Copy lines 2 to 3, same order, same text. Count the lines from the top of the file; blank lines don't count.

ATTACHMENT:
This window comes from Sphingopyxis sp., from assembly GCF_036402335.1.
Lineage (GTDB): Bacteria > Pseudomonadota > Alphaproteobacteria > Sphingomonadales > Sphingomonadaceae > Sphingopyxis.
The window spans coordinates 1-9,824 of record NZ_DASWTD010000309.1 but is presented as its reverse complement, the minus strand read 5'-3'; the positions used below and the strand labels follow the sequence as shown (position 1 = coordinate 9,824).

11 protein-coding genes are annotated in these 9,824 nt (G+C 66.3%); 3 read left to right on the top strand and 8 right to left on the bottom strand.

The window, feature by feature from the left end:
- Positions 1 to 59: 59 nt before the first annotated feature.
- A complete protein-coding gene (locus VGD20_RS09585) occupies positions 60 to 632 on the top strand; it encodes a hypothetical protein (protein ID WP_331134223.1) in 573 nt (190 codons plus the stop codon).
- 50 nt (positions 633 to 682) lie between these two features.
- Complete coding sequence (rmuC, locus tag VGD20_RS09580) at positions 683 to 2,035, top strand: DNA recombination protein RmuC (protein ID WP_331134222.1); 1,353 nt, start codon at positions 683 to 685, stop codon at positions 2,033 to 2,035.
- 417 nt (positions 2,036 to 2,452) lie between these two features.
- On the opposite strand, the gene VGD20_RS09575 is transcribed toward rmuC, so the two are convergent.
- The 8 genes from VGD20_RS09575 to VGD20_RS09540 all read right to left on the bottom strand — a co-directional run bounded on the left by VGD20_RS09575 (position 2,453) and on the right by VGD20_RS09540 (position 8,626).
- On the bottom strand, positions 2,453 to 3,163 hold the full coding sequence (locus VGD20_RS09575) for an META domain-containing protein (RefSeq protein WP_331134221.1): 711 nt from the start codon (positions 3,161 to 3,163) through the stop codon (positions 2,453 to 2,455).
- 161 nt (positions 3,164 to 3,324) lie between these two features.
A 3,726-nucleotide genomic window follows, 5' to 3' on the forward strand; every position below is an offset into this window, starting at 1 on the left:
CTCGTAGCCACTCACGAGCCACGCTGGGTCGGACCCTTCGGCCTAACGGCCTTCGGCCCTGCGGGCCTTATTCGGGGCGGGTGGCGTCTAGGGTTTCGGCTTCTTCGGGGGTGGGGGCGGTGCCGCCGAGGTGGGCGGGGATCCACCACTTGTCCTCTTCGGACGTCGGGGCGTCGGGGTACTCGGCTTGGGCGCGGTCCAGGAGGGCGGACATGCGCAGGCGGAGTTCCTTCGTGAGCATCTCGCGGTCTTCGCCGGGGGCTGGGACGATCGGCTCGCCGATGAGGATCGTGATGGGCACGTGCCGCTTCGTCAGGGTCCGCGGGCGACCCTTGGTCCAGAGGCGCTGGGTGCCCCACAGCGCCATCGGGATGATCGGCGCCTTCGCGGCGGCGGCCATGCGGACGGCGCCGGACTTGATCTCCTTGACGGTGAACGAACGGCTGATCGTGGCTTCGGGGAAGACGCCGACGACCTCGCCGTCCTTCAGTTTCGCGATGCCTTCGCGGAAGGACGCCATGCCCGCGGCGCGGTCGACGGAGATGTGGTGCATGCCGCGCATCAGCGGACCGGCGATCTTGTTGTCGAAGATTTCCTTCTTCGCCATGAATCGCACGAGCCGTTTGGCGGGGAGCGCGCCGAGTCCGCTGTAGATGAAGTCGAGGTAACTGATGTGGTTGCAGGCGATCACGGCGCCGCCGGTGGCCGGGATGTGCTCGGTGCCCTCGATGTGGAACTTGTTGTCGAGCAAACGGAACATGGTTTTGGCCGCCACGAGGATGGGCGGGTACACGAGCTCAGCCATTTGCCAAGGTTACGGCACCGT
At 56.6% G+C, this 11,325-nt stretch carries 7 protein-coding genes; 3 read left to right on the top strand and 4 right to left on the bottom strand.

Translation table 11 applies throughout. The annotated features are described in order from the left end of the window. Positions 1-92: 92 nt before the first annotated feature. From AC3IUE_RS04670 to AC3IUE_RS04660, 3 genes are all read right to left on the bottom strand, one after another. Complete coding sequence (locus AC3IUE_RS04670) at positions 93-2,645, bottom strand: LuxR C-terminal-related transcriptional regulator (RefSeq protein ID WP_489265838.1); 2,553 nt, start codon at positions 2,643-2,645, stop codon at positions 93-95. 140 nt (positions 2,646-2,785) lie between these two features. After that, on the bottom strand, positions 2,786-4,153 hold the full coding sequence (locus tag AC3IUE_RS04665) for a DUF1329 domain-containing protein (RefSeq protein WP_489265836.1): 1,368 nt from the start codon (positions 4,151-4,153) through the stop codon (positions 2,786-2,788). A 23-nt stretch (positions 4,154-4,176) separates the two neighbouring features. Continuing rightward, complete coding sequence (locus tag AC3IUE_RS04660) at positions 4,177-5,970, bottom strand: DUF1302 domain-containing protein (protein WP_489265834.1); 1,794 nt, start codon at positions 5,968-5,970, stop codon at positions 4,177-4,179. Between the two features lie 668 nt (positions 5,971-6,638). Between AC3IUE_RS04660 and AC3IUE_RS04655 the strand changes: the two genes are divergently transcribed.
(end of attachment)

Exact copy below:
Lineage (GTDB): Bacteria > Pseudomonadota > Alphaproteobacteria > Sphingomonadales > Sphingomonadaceae > Sphingopyxis.
The window spans coordinates 1-9,824 of record NZ_DASWTD010000309.1 but is presented as its reverse complement, the minus strand read 5'-3'; the positions used below and the strand labels follow the sequence as shown (position 1 = coordinate 9,824).